Travel & adventure

How to plan a Euro road trip - Jobe Harriss

29 Jul

Animal pro surfer Jobe Harriss has been driving up and down the coast of Europe numerous times. Instead of doing the classic pro surfer routine of flying over, hiring a car and staying in hotels, Jobe’s always opted for the more down to earth (and cost effective) road trip option of driving across the channel in the van, and camping it out.

The classic Euro road trip is a rite of passage for any British surfer, so we thought we’d ask Jobe two things:

  • His top 5 tips on how to plan a road trip.
  • His top 5 road trip essentials.

Capbreton - March (1 of 1)

Jobe finding a stretchy little wall in Capbreton, France.

Top 5 tips on planning your Euro road trip

1. Don't plan

First and foremost, don’t plan, to an extent anyway. Obviously select certain areas or landmarks you’d like to visit, but don’t lock them in to any kind of strict timescale. The beauty of a road trip is that you have everything you need in the back of the van to stay anywhere you like. If you like somewhere, stay a few more days or if a particular place doesn’t live up to expectations, move on to the next spot.

2. Get lost

I get lost at least 3 or 4 times every time I head off on a trip in the van. Lost in the sense that I kind of know what direction I’m going in but have no idea where I actually am. You’ll maybe find yourself turning up in some random town or beach and stumbling on a little gem. 9 times out of 10 you don’t, but when you do it feels like a little pot of gold. You’ll end up turning down streets or roads, clueless of where they actually lead, which doesn’t happen when you aren’t in a slight state of confusion.



Getting lost has its rewards. Here was Jobe's: an undiscovered left-hand point break.

3. Avoid peak season

This is kind of key, especially as you'll more than likely require access to campsites at some point during the trip. Peak season in the South of France and Northern Spain is hell. Most campsites are fully booked, all the "aire de campings" are packed to the seams and the Gendarmerie or Municipal Police are hot on the heels of anyone free camping. There’s nothing worse than frantically driving from campsite to campsite late at night and getting rejected at every stop. Plus all the beaches are busy, waves are crowded and the towns are packed. Save yourself the stress and just go when it’s quieter, you’ll have a far more enjoyable trip.

4. Pick only a few locations at a time

Don’t cram too many places in to one trip. My bet is you didn’t want to be rushing from place to place spending your whole trip driving. Not only will it batter the fuel which will cost you and the environment more, but it’ll also stress you out. You don’t want to be spending your whole trip sat on motorways getting from one place to another without experiencing the places you’re actually heading to. You can always visit the other locations on your hit list during a subsequent journey.



The Basque Country was one of the locations Jobe picked to explore, it sure didn't disappoint.

5. Don't expect to free camp every night

One tip that applies to first timers in particular wanting to attempt a road trip is don’t go all out and expect to free camp every night. If you’re going for a 2 – 3 week stint, mix up free camping with campsite camping just until you find your feet. It’s easy to be underprepared and expect free camping to be a walk in the park. Once you get used to it it’s amazing, but initially you can struggle. Even simple things like finding a running tap to fill your water tanks can become a hassle, toilets and showers can also be troublesome for those seeking some creature comforts. So take it one step at a time and ease your way in to living outside the realms of a campsite.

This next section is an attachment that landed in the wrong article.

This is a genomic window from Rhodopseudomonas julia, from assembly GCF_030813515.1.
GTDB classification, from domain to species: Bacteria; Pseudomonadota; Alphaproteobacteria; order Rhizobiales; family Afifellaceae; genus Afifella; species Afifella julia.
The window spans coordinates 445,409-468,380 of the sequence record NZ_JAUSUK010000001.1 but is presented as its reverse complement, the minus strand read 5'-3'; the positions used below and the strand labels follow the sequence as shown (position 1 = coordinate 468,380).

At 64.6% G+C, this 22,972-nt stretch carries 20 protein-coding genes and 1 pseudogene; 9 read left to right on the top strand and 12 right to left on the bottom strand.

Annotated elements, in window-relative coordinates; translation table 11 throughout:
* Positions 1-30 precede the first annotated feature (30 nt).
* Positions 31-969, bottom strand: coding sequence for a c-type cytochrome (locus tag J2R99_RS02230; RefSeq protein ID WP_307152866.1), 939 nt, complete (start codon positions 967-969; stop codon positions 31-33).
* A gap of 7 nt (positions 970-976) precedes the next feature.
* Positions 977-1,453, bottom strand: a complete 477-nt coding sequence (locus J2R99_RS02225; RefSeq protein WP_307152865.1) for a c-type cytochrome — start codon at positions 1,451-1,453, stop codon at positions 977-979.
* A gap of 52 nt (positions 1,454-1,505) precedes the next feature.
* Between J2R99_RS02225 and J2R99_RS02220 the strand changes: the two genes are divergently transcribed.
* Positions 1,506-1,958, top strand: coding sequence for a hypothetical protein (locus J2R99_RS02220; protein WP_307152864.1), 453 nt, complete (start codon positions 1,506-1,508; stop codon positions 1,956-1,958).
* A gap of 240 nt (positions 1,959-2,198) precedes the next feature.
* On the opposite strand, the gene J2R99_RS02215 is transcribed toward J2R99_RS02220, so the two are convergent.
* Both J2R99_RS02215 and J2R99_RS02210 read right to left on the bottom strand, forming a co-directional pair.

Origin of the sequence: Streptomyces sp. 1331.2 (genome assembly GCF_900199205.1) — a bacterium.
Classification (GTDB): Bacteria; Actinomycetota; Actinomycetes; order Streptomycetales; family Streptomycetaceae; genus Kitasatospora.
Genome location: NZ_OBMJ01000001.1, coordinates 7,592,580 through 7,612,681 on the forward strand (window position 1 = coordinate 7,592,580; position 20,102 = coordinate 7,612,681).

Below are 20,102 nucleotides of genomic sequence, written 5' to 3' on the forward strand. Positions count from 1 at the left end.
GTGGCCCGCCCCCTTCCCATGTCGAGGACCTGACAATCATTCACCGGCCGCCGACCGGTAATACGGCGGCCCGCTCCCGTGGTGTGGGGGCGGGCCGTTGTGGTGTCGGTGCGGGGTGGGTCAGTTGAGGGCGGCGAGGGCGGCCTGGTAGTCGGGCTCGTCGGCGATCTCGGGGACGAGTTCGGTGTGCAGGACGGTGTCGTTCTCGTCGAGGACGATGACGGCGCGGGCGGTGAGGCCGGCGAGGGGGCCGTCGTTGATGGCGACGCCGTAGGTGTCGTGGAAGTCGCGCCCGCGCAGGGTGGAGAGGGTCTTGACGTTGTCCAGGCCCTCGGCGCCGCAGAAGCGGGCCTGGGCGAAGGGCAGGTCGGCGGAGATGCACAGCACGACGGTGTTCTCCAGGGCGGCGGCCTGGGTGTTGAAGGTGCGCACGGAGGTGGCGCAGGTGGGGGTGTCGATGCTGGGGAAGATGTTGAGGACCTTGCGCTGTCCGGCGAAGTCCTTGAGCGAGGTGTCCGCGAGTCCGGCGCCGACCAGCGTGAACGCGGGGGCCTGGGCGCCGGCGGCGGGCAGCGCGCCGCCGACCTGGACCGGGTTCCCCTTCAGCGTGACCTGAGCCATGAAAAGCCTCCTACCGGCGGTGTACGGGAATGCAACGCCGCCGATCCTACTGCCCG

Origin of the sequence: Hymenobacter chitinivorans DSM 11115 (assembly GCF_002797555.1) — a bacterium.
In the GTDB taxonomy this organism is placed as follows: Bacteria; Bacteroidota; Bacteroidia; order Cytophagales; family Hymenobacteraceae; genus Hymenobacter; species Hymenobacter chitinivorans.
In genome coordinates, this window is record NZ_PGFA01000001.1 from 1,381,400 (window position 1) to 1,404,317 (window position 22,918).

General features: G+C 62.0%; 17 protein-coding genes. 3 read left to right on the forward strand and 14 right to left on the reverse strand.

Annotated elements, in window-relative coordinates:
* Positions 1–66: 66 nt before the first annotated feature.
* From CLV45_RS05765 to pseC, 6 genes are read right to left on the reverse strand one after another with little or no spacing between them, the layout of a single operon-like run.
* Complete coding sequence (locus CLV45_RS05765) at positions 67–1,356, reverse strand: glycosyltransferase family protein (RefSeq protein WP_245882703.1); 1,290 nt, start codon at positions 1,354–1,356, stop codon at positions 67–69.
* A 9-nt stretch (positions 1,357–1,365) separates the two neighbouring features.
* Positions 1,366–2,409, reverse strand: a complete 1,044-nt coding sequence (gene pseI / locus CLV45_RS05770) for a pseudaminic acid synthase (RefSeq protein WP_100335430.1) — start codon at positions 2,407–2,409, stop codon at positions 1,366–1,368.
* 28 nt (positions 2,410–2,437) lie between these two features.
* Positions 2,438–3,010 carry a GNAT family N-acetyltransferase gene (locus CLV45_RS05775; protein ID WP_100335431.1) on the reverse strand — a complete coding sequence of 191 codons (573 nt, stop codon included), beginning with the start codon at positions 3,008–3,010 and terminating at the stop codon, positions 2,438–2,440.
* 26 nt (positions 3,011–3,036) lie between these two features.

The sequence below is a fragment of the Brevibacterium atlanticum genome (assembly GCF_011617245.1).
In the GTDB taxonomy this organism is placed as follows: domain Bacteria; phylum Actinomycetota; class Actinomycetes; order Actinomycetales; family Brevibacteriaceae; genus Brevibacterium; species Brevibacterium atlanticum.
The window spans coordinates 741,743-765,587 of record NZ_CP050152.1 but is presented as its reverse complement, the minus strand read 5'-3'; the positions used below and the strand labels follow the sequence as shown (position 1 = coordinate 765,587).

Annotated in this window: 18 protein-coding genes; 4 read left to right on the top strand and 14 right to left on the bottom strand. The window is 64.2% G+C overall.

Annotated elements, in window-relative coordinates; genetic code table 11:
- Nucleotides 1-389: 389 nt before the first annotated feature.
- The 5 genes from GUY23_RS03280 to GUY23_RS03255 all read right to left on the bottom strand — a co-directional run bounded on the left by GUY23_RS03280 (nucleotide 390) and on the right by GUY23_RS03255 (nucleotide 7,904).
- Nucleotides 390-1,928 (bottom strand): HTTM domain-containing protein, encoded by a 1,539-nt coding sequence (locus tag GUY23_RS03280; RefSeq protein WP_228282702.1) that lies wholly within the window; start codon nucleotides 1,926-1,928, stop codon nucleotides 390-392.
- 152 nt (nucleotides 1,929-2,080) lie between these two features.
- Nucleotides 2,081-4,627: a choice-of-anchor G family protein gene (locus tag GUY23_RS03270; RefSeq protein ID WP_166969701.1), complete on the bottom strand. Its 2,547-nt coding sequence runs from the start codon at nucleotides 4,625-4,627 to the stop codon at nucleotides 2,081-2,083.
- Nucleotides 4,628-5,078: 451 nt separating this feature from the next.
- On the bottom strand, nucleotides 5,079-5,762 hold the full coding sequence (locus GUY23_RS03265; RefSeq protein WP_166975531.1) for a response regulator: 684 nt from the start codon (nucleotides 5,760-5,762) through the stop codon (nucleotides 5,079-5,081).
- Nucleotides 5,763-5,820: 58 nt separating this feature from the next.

Jobe reaping the rewards of off-peak season traveling, aka an empty French line-up.

Top 5 packing essentials / vacation checklist

The best part of roadtrips are the zero restrictions on baggage weight. You can take as much as you like within reason to save money and make life easier on the road, just try not to go over board and clutter your vehicle so that you have to dig around to find everything. Nothing worse than when it’s pouring with rain and you have to scramble around with the doors of your weapon open, trying to dig out your knife and fork.

1. Food reserves

Make sure you stock up on some basics. A few cans of spaghetti hoops and tomato soup, just in case you find yourself without dinner on a Sunday when all the shops are closed. At least then you can get a bit of food to sustain you until the following morning.

2. Warm blanket

Especially outside of the summer season during Spring and Autumn. Quite often the forecast can be 20-25°c during the day and you think it’ll be warm 24/7, when in reality it’s barely pushing above freezing during the night. Keeping warm is key to regaining your energy after a long day of waves.

3. A good knife

Whether it be a pocket knife or multi-tool penknife, they always come in handy somewhere along the line.


Capbreton - March

Jobe and his girlfriend Ella don't mess about when it comes to packing the van. Everything is thought through and made accessible.

4. Books, magazines, laptop or anything that can pass the time

I often find myself with an hour plus to spare before the waves get onto the right sandbank. It’s important to have something that keeps you occupied whilst you wait. Boredom breads a bad head space, which in turn makes for a miserable trip.

5. Camera

What’s the point in going to all these incredible places without being able to look back in the future and recall those forgotten memories? One of my most important pieces of travel kit.

See below a few of the photos shot on Jobe's latest trip. All shot by Jobe and his girlfriend Ella Henwood.


Carve Zarautz



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